Bing the Para-Dog
Some dogs fetch, some roll over, some guard the flock. Bing’s talents were unique, for he was a paratrooper.
Dogs have long been trained to locate explosives and sniff out enemies. But it wasn’t until WWII that the most cunning canines were needed to drop behind enemy lines. It became the job of Britain’s 13th (Lancashire) Parachute Battalion to train dogs to jump from flying planes.
At the War Dog Training School, Ken Bailey took four-legged draftees through a rigorous program that included sitting for hours in aircraft with engines roaring and propellers spinning. Those able to withstand that test were fitted with tiny parachutes designed for bicycles, then made to go without food for hours. When Bailey stuffed his pockets with meat, the dogs flocked him. He’d jump, calling their names. If they jumped too, they got the meat.
Jump, meat, repeat.
Bing soared through paratrooper training. So did his pals Monty and Ranee. The three were then chosen for the biggest test of all: the D-Day invasion.
At 11:30pm, June 5th 1944, three British planes took off for Normandy, France. Each carried 20 men and one dog.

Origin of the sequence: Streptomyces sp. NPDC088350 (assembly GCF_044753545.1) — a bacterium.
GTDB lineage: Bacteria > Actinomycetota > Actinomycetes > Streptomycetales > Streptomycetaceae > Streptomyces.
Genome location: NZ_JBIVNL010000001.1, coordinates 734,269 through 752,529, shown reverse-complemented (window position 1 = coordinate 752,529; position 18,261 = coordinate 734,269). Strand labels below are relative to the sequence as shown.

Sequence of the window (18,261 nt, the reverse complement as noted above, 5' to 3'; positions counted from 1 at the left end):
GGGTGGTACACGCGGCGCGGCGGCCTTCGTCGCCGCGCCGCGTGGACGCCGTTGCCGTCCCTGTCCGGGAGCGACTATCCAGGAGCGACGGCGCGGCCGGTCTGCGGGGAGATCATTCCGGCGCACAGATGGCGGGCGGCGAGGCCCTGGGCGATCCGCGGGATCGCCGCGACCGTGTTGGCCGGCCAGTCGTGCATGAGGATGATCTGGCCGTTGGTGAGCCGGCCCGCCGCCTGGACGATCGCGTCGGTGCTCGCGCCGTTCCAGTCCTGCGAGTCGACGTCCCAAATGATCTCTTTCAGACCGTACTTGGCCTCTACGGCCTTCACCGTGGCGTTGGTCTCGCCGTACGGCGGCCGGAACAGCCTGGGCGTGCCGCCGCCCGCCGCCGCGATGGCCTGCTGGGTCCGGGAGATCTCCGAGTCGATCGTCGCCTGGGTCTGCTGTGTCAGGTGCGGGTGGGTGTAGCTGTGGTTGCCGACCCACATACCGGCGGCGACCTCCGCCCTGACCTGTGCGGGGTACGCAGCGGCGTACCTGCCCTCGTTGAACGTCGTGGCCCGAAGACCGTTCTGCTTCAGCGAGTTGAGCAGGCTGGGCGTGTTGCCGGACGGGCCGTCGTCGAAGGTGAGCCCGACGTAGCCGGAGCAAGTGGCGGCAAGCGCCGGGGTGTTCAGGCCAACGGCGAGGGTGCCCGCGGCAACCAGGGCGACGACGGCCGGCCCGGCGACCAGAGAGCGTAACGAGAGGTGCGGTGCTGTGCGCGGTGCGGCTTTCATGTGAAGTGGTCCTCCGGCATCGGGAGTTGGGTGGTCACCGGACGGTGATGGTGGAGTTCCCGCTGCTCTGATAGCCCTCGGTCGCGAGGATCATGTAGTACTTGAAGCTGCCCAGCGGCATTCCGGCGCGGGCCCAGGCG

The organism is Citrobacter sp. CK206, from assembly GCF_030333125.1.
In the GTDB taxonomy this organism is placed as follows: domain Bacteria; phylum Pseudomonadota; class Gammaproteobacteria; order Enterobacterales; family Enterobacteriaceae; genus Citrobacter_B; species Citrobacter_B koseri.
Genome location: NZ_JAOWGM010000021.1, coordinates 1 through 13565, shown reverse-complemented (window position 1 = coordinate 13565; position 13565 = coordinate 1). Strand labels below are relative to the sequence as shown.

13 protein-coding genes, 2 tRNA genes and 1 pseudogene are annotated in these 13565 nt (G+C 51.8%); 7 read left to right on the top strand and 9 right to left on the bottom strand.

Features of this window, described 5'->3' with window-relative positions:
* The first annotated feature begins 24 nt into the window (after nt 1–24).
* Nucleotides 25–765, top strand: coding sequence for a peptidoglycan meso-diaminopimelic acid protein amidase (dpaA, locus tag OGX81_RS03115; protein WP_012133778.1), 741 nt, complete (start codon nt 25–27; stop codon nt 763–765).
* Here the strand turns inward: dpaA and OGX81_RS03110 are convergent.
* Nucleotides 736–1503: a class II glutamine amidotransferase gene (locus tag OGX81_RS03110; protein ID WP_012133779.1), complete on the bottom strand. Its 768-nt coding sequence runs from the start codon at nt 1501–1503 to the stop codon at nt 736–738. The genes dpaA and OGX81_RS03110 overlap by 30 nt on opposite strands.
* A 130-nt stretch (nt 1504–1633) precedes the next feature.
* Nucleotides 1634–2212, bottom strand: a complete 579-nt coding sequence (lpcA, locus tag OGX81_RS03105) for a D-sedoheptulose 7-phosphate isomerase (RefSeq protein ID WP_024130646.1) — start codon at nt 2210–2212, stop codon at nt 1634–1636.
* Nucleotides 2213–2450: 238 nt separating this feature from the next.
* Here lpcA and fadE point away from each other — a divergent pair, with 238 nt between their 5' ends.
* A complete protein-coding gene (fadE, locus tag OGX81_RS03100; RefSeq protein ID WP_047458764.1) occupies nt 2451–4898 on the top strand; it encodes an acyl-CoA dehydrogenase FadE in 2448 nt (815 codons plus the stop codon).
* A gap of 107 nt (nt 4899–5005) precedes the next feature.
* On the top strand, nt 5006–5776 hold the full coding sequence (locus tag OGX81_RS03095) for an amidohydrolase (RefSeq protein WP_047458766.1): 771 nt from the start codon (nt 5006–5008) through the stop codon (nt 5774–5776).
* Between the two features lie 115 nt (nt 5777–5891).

They opened their hatches at 1:10am, under heavy bombardment. Bailey jumped into the fray, but Bing balked. The jump master grabbed him and tossed him into a dark sky streaked with mortar fire. Bing made it though, suffering two deep cuts to his face. But his parachute got tangled in a tree. He hung there for two hours before his comrades could cut him down.
Monty and Ranee were not so lucky.
Bing the Para-Dog went on to play a vital role in liberating France from the German juggernaut. He led his Battalion through enemy-held territory. When something seemed wrong, he'd freeze and point his nose toward the danger, time and again saving his comrades from ambush.
With Hitler’s defeat, Bing was demobilized and returned to his owner, Betty Fetch, who’d bravely “lent” him to the war effort when scarcity meant her parents could no longer feed him. She was then just as six years old.
In 1947, Betty joined Bing (whose civilian name was Brian) to receive the Dicken Medal, the UK's highest honor bestowed upon animals who’ve served the Armed Forces with valor and distinction.